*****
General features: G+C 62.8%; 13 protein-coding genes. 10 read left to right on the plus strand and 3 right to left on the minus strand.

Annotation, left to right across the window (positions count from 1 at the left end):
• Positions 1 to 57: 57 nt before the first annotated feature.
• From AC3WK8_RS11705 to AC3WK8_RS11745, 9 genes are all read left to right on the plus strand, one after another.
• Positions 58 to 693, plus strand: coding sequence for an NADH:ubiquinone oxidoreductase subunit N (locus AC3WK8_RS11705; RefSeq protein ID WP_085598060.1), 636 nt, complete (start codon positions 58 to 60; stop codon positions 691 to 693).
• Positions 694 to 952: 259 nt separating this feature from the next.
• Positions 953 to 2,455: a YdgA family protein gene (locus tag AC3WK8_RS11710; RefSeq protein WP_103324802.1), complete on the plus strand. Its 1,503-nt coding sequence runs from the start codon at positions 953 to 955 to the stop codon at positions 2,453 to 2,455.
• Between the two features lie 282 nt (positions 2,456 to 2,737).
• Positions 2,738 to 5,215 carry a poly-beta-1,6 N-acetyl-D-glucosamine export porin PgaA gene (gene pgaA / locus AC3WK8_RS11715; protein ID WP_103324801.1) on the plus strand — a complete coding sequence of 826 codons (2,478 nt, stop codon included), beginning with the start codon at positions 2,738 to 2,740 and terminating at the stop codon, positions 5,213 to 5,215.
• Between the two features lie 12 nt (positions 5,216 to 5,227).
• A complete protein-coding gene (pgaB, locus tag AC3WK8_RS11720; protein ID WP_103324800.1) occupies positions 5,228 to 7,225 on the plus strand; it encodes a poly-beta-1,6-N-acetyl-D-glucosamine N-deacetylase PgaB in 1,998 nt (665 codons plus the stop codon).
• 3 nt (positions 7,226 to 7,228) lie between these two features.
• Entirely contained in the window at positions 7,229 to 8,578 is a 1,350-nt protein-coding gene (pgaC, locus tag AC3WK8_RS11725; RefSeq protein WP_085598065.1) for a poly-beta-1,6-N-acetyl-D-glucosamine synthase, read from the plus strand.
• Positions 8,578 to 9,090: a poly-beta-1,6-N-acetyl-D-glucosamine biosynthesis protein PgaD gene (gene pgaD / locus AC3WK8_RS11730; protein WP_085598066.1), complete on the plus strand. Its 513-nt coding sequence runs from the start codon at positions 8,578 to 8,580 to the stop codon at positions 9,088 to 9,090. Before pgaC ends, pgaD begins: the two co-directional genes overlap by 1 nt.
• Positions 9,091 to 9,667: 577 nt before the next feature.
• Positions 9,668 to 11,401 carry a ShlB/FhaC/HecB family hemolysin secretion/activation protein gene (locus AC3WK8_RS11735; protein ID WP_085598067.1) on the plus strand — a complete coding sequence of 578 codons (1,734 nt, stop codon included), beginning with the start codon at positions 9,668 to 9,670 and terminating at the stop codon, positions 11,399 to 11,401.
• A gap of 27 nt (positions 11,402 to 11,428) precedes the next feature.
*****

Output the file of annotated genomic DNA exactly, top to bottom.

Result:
General features: G+C 62.8%; 13 protein-coding genes. 10 read left to right on the plus strand and 3 right to left on the minus strand.

Annotation, left to right across the window (positions count from 1 at the left end):
• Positions 1 to 57: 57 nt before the first annotated feature.
• From AC3WK8_RS11705 to AC3WK8_RS11745, 9 genes are all read left to right on the plus strand, one after another.
• Positions 58 to 693, plus strand: coding sequence for an NADH:ubiquinone oxidoreductase subunit N (locus AC3WK8_RS11705; RefSeq protein ID WP_085598060.1), 636 nt, complete (start codon positions 58 to 60; stop codon positions 691 to 693).
• Positions 694 to 952: 259 nt separating this feature from the next.
• Positions 953 to 2,455: a YdgA family protein gene (locus tag AC3WK8_RS11710; RefSeq protein WP_103324802.1), complete on the plus strand. Its 1,503-nt coding sequence runs from the start codon at positions 953 to 955 to the stop codon at positions 2,453 to 2,455.
• Between the two features lie 282 nt (positions 2,456 to 2,737).
• Positions 2,738 to 5,215 carry a poly-beta-1,6 N-acetyl-D-glucosamine export porin PgaA gene (gene pgaA / locus AC3WK8_RS11715; protein ID WP_103324801.1) on the plus strand — a complete coding sequence of 826 codons (2,478 nt, stop codon included), beginning with the start codon at positions 2,738 to 2,740 and terminating at the stop codon, positions 5,213 to 5,215.
• Between the two features lie 12 nt (positions 5,216 to 5,227).
• A complete protein-coding gene (pgaB, locus tag AC3WK8_RS11720; protein ID WP_103324800.1) occupies positions 5,228 to 7,225 on the plus strand; it encodes a poly-beta-1,6-N-acetyl-D-glucosamine N-deacetylase PgaB in 1,998 nt (665 codons plus the stop codon).
• 3 nt (positions 7,226 to 7,228) lie between these two features.
• Entirely contained in the window at positions 7,229 to 8,578 is a 1,350-nt protein-coding gene (pgaC, locus tag AC3WK8_RS11725; RefSeq protein WP_085598065.1) for a poly-beta-1,6-N-acetyl-D-glucosamine synthase, read from the plus strand.
• Positions 8,578 to 9,090: a poly-beta-1,6-N-acetyl-D-glucosamine biosynthesis protein PgaD gene (gene pgaD / locus AC3WK8_RS11730; protein WP_085598066.1), complete on the plus strand. Its 513-nt coding sequence runs from the start codon at positions 8,578 to 8,580 to the stop codon at positions 9,088 to 9,090. Before pgaC ends, pgaD begins: the two co-directional genes overlap by 1 nt.
• Positions 9,091 to 9,667: 577 nt before the next feature.
• Positions 9,668 to 11,401 carry a ShlB/FhaC/HecB family hemolysin secretion/activation protein gene (locus AC3WK8_RS11735; protein ID WP_085598067.1) on the plus strand — a complete coding sequence of 578 codons (1,734 nt, stop codon included), beginning with the start codon at positions 9,668 to 9,670 and terminating at the stop codon, positions 11,399 to 11,401.
• A gap of 27 nt (positions 11,402 to 11,428) precedes the next feature.